Theresa May tells Nicola Sturgeon: Stop playing games with IndyRef2 call

Ian Silvera

Nicola Sturgeon's decision to call for a second Scottish independence referendum is "deeply regrettable" and will only create "huge uncertainty", Theresa May warned on Tuesday (13 March). The UK prime minister also accused the SNP leader of "tunnel vision" and playing games.

"This is at a time when the evidence is the Scottish people, the majority of the Scottish people, do not want a second independence referendum," May told the BBC.

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"So instead of playing politics with the future of our country, the Scottish government should focus on delivering good government and public services for the people of Scotland. Politics is not a game."

The Conservative premier's response to Sturgeon came just hours after the First Minister of Scotland said she would seek a vote on a Scottish referendum at Holyrood next week.

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"The UK government was clear in 2014 that an independence referendum should, in their words, be made in Scotland by the people of Scotland. That is a principle that should be respected today," she said.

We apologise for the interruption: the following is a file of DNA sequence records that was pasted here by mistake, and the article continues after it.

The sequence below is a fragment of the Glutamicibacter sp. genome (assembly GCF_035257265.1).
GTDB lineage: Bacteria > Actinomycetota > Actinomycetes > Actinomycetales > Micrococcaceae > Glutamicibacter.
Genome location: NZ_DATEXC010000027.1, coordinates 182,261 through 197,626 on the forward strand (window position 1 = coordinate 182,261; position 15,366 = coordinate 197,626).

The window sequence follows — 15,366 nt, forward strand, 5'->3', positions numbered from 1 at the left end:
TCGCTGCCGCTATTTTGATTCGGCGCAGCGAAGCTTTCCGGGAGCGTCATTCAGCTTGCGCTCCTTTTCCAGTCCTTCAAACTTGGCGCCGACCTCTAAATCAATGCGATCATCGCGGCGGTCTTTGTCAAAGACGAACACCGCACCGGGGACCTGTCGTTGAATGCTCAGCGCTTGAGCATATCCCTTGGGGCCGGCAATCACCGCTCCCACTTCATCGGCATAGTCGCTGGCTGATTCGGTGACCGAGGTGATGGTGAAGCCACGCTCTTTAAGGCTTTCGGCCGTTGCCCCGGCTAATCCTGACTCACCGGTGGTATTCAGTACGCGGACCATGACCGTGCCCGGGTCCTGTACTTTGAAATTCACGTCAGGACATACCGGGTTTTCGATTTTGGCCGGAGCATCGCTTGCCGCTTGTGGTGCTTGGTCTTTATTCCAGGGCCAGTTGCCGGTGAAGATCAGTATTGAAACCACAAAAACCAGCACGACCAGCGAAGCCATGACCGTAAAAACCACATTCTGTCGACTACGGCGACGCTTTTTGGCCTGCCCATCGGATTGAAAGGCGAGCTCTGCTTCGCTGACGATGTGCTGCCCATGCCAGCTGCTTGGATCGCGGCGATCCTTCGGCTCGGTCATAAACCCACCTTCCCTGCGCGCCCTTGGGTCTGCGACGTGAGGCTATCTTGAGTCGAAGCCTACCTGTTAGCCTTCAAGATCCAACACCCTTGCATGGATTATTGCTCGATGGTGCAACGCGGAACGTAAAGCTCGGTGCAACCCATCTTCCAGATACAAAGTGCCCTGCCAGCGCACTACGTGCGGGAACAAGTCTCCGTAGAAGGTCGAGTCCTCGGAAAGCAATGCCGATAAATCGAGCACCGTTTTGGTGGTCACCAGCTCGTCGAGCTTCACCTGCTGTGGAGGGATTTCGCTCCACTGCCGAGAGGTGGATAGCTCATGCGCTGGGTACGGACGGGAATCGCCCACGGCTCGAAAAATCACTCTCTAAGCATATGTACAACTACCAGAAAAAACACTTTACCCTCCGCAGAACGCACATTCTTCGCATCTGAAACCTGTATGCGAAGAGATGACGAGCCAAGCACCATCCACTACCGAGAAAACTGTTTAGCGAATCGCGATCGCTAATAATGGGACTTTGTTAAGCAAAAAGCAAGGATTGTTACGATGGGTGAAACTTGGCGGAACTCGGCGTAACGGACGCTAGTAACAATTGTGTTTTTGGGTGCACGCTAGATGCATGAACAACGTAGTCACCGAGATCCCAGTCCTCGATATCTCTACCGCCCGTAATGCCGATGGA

"The detailed arrangements of a referendum, including its timing, must be for the Scottish Parliament to decide."

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Sturgeon added: "If Scotland is to have a real choice, when the terms of Brexit are known but before it is too late to choose our own course, then that choice must be offered between the autumn of next year 2018 and the spring of 2019."

The SNP leader made the move just a day before May is expected invoke Article 50 of the Lisbon Treaty and trigger Brexit talks, with the Article 50 bill facing another House of Commons vote on Monday.

Scots voted 55% against splitting from the rest of the UK in 2014. But 62% of Scottish voters backed a Remain vote at the EU referendum in June, when the UK voted 52% to 48% to split from the economic and political bloc.

An Ipsos MORI poll for STV News, of more than 1,000 respondents between 24 February and 6 March, found that Scottish people likely to vote were split 50/50 on the independence issue.

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